Maybe the Maple Leafs should put a stop to these glitzy pre-game ceremonies honouring their greats of today and yesteryear.
We're not suggesting that Borje Salming did not deserve having his number hoisted to the rafters on opening night against the Ottawa Senators.
Or that the Leafs organization should not have made such a nice presentation to Mats Sundin last night for scoring career goal No. 500 on the weekend.
Both earned the recognition they received.
But perhaps the team's luck would change if such festivities were held after the games, not before.
Not to offer up a conspiracy theory here, but consider the facts.
The Leafs have lost just two games in regulation time thus far.
The first was a 4-1 defeat to the Ottawa Senators on the night of the Salming love-in.
The second came last night when the visiting Colorado Avalanche spoiled Mats-mania at the Air Canada Centre with a 4-1 win.
In reality, this loss had little to do with the festivities prior to the game.
It had everything to do with a misfiring power play that has scored just five times in the team's first seven outings.
Not to mention some sloppy work in the defensive end.
"I think, more than anything, we were sluggish after not having played for a few days," Sundin said. "I hope that's the reason anyway."
The Leafs' previous game was a 5-4 victory over the Calgary Flames Saturday, the night Sundin notched his milestone marker.
"We didn't have the pace or the intensity that we've had in previous games," he said. "We've played seven games and I think this was our weakest one, so we've just got to get out there and play better."
The Leafs came out of the gates with a flourish, hitting the scoreboard just 122 seconds after the opening faceoff when Bates Battaglia notched his second goal of the season.
But the Avs seemed to control most of the remaining 58 minutes and rode a pair of goals from John-Michael Liles and singles by Brett McLean and Milan Hejduk to victory.
The Leafs did feel they were hard done by when the apparent go-ahead goal was waved off early in the second during a wild goal-mouth scramble. The score was 1-1 at the time.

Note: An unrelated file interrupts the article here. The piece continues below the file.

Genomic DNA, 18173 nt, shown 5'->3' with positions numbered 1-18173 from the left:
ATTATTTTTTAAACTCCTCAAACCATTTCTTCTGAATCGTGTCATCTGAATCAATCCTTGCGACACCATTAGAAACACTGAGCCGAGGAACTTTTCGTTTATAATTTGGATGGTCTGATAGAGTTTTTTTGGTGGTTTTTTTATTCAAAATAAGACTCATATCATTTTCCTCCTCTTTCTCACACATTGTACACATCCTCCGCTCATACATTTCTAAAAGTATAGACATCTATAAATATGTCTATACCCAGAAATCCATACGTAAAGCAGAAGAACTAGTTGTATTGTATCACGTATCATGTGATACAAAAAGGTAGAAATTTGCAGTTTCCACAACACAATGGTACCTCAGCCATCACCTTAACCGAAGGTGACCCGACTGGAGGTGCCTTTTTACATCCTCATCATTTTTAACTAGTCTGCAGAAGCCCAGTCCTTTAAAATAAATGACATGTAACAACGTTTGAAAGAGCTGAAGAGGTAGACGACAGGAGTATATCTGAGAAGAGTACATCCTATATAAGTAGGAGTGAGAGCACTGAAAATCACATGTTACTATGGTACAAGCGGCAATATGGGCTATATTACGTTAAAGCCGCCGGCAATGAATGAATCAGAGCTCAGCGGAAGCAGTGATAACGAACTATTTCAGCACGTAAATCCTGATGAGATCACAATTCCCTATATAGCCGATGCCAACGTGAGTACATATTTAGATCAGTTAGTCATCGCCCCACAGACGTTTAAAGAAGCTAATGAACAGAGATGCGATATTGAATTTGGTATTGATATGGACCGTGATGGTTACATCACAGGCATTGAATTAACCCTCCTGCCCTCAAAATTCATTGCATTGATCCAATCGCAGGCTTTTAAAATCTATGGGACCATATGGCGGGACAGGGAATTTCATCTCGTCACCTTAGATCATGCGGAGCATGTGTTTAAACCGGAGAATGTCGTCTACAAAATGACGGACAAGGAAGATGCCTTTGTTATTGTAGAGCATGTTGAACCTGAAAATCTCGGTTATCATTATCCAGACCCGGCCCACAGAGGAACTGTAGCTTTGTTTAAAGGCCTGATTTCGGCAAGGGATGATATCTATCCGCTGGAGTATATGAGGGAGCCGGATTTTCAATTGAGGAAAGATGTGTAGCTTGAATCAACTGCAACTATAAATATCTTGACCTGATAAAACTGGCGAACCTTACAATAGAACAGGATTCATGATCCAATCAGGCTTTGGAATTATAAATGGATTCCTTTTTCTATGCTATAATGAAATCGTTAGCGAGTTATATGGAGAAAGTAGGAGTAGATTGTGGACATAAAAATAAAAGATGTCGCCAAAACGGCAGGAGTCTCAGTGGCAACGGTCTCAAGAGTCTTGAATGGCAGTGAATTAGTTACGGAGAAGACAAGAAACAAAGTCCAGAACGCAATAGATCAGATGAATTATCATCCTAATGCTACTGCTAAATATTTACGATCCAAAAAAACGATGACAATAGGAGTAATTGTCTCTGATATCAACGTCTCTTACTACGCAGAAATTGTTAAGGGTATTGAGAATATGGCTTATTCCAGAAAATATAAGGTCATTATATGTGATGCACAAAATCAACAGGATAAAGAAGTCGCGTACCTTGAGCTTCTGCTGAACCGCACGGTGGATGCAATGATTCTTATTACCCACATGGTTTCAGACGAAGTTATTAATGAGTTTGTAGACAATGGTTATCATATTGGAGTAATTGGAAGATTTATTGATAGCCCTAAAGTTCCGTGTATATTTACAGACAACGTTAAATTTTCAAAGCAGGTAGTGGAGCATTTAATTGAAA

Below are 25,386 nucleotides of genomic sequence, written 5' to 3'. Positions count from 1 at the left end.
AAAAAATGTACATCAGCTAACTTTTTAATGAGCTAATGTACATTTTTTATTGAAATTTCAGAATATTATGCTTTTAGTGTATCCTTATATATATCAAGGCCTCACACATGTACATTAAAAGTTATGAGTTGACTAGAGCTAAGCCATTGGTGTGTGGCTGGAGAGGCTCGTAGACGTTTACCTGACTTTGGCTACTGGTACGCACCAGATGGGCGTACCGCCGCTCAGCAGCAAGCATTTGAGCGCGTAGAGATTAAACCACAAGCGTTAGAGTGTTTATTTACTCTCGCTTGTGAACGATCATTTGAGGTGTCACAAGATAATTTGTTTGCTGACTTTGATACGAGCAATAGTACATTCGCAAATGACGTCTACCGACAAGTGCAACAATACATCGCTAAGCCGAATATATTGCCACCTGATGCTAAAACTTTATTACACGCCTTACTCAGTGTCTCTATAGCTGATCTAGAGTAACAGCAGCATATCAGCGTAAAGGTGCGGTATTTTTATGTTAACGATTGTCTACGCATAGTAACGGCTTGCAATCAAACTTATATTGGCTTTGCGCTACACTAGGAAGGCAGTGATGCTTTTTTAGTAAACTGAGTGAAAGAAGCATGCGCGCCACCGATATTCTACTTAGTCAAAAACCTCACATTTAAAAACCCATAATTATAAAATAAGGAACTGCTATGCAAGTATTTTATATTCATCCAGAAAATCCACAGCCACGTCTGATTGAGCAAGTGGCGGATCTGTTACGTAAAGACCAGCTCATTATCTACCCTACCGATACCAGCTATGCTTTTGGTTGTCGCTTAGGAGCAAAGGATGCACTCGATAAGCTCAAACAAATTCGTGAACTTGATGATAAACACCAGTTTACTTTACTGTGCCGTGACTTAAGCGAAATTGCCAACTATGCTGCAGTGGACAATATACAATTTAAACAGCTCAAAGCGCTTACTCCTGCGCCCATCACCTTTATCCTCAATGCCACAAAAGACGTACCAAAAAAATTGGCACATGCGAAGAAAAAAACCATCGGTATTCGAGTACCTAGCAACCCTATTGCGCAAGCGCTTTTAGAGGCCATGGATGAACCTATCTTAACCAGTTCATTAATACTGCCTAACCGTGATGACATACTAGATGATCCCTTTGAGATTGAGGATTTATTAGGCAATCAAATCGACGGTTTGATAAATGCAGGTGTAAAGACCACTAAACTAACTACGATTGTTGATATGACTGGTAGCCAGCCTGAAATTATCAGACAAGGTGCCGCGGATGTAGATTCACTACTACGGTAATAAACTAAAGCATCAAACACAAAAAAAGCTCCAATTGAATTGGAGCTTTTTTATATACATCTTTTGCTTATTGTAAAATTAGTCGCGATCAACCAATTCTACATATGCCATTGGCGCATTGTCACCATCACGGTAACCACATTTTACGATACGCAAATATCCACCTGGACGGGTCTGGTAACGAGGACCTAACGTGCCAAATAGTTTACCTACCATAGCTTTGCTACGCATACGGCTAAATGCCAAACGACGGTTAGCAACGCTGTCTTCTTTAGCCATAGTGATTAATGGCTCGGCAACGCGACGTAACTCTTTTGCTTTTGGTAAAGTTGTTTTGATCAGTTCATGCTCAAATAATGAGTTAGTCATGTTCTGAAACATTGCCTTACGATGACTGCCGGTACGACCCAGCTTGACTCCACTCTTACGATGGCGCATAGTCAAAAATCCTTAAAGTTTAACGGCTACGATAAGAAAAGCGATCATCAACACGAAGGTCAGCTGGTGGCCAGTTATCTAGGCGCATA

"I don't know what the logic was for not counting it," said Jeff O'Neill, who appeared to shove goalie Peter Budaj's arm over the goal line with the puck under it.
"Matt Stajan was nearby and he said he saw it go in."
Instead of having a 2-1 lead, the Leafs watched Colorado score the next three goals to snatch the win.
Coach Paul Maurice said his team stopped skating after peppering Budaj, the former St. Mike's Major, in the game's early moments.
If the capacity crowd of 19,463 had a difficult time identifying many of the players in the Colorado lineup, they certainly had a legitimate reason to be confused.
There are plenty of big names who have left the two-time Stanley Cup winners since the Avs last made an appearance in Toronto during the 2003-04 season.
Gone are forwards Peter Forsberg, Alex Tanguay, Paul Kariya, Teemu Selanne and defencemen Rob Blake and Adam Foote, an all-star cast if ever there was one.
Yet this younger, more inexperienced Avs squad still found a way to force the Leafs into mistakes.
The young defence tandem of Ian White and Jay Harrison struggled as did veterans Bryan McCabe and Tomas Kaberle, who logged about 30 minutes each.
Asked if that was too much ice time, Maurice replied: "It is because it was primarily in our end of the ice.
"I would like to play them a little less."